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NudiNotes

NudiNotes

Sometimes a short article on a topic can be informative and also easily remembered because it is focused and the information is not buried in lots of unrelated data.

This is the premise of NudiNotes – short interesting articles on specific sea slug related topics.

As this section is populated the accumulated NudiNotes will be placed under subject related headings.

Lookalikes to Look out for – No. 2. – Mexichromis pusilla & Verconia varians

Mexichromis pusilla - Verconia varians In No. 2 of this series Mexichromis pusilla (Bergh, 1874) and Verconia varians (Pease,1871) will be discussed. Both species were described back in the 19th century and have gone through a couple of name changes. The original...

FOUR AND MORE INTO ONE – Variation in Miamira moloch

Miamira moloch is a large to very large nudibranch of the Chromdorididae Family. It was first described as Ceratosoma moloch in 1988 by Rudman from two specimens, one collected from Heron Island, Central Queensland and the other from North Stradbroke Island, Southern...

REMARKABLE RHINOPHORES

When you don’t possess true eyes to recognise the shape of things, to see where you’re going, or what’s coming, then you must certainly have some other highly developed sense to survive. Living in a medium that has thousands of different compounds dissolved or...

STALKING WORMS – FEEDING BY Mariaglaja inornata

The Aglajidae are a carnivorous group of headshield sea slugs that actively hunt their prey. They are mostly fast moving in order to capture other sea slugs and polychaete worms. They are well-adapted for the task with clusters of sensory bristles located on the front...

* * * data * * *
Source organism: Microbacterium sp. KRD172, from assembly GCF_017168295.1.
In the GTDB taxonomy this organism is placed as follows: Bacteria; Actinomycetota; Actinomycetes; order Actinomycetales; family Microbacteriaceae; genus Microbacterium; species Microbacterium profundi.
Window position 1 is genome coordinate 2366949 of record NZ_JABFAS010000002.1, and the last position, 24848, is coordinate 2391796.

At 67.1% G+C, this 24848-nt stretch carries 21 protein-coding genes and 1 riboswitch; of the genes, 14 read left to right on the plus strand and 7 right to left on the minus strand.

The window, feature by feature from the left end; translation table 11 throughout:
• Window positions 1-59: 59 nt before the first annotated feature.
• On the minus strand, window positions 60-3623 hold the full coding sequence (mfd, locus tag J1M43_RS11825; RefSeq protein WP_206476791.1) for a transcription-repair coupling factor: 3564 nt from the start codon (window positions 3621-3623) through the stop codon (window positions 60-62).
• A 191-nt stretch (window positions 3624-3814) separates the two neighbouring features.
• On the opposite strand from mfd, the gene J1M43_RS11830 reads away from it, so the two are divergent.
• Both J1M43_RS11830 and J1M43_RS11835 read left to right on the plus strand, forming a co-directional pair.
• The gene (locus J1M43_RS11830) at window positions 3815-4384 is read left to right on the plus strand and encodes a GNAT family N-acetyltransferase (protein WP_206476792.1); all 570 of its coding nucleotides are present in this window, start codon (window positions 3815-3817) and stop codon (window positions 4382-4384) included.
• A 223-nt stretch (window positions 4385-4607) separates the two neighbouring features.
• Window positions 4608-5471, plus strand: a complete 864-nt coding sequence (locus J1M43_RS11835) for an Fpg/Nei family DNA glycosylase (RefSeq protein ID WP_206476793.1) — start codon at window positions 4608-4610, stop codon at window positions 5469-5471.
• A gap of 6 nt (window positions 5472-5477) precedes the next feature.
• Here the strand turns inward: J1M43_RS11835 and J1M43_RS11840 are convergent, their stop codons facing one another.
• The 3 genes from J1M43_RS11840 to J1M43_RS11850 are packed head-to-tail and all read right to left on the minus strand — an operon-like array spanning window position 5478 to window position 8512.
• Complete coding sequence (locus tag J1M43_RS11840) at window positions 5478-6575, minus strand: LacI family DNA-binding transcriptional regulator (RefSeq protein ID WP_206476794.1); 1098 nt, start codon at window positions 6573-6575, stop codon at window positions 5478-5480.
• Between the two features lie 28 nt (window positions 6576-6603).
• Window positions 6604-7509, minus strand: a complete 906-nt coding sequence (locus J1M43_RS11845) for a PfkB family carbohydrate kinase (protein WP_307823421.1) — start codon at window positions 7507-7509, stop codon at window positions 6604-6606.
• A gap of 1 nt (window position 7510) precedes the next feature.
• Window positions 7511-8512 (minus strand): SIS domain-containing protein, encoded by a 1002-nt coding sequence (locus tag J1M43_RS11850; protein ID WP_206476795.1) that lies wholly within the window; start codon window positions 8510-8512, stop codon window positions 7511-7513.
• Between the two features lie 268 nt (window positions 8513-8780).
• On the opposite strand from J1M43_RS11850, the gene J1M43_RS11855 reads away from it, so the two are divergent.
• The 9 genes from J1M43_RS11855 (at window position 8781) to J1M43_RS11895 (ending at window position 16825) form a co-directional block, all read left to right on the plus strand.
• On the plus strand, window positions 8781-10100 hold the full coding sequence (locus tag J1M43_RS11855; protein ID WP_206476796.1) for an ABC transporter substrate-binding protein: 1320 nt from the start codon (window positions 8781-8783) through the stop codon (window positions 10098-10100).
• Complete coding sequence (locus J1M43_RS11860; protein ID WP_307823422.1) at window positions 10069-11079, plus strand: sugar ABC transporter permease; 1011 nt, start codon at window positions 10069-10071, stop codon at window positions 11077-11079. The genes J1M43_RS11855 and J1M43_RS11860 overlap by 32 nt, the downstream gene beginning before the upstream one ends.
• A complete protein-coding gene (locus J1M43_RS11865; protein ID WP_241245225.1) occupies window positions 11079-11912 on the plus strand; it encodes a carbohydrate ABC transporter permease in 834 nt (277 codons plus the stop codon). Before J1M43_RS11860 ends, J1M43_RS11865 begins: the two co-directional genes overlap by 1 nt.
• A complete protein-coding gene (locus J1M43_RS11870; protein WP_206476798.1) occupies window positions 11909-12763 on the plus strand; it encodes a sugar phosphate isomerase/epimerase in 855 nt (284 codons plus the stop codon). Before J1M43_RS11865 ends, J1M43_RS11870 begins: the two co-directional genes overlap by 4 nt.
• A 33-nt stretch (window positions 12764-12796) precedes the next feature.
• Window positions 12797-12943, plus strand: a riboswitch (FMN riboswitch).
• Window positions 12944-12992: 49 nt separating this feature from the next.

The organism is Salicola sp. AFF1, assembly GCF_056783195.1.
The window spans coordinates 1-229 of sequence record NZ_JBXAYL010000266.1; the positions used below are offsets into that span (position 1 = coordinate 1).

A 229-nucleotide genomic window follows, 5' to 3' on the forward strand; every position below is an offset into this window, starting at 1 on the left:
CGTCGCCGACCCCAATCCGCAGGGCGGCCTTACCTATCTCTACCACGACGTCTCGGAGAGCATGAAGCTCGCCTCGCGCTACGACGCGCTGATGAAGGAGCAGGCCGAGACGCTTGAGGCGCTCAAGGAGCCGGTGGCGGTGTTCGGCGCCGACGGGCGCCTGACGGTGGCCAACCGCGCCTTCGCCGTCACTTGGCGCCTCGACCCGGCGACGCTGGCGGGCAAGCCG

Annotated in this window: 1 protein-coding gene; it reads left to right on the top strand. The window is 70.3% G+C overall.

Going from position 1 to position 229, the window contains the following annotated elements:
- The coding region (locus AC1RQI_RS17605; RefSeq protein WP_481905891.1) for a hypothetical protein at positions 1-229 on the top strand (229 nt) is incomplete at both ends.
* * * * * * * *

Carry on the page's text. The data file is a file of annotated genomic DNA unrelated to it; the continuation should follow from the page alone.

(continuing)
Lookalikes to look out for – No. 1

Sometimes when reviewing images post-dive it’s easy to overlook an uncommon species if it has a similar appearance to a species that is frequently sighted. We know the common one well but have forgotten about the rarer one that looks similar - The Lookalike. This...

HANCOCK’S ORGANS – THE “RHINOPHORES” YOU HAVE WHEN YOU DON’T HAVE RHINOPHORES

We all know about the rhinophores of the true nudibranchs - those highly developed chemical-detecting “antennae” located anteriorly on their “head”. Even sea slugs other than the true nudibranchs such as the sea hares, and the side-gilled pleurobranchs have...

“WELL, THERE’S SOMETHING YOU DON’T SEE EVERY DAY.” – Tenellia sibogae

Tenellia sibogae (or Trinchesia sibogae, depending on whose taxonomy you follow) is usually sighted upon its food - arborescent hydroids of the Sertularella genus (usually identified as Sertularella diaphanous or Sertularella quadridens). If you are searching for sea...

SIX SEPARATE SOCKETS – Hexabranchus

Hexabranchus sanguineus The name says it all. It has six gills - Hexabranchus, and is blood-coloured - sanguineus. This species was originally described from the Red Sea. Specimens from that region are not red and white mottled as in the images posted here but are a...

UNIQUELY UNITED BUT DECEPTIVE DISPLAY – THE SUCTORIAL FEEDING POROSTOMATA NUDIBRANCHS

UNIQUELY UNITED BUT DECEPTIVE DISPLAY The Suctorial Feeding Porostomata Nudibranchs In a previous NudiNote - The Little Scraper - the radula of sea slugs was discussed. Mention was also made of those sea slugs that do not possess a radula. Among the dorid nudibranchs...

AUTOTOMY – THE SELF SACRIFICE DEFENCE

Autotomy - the Self Sacrifice Defence   The ability to cast off a particular section of their anatomy, in order to facilitate escape from a predator, is possessed by a wide range of animals. Although the phenomenon, even in the Mollusca, had been recognized...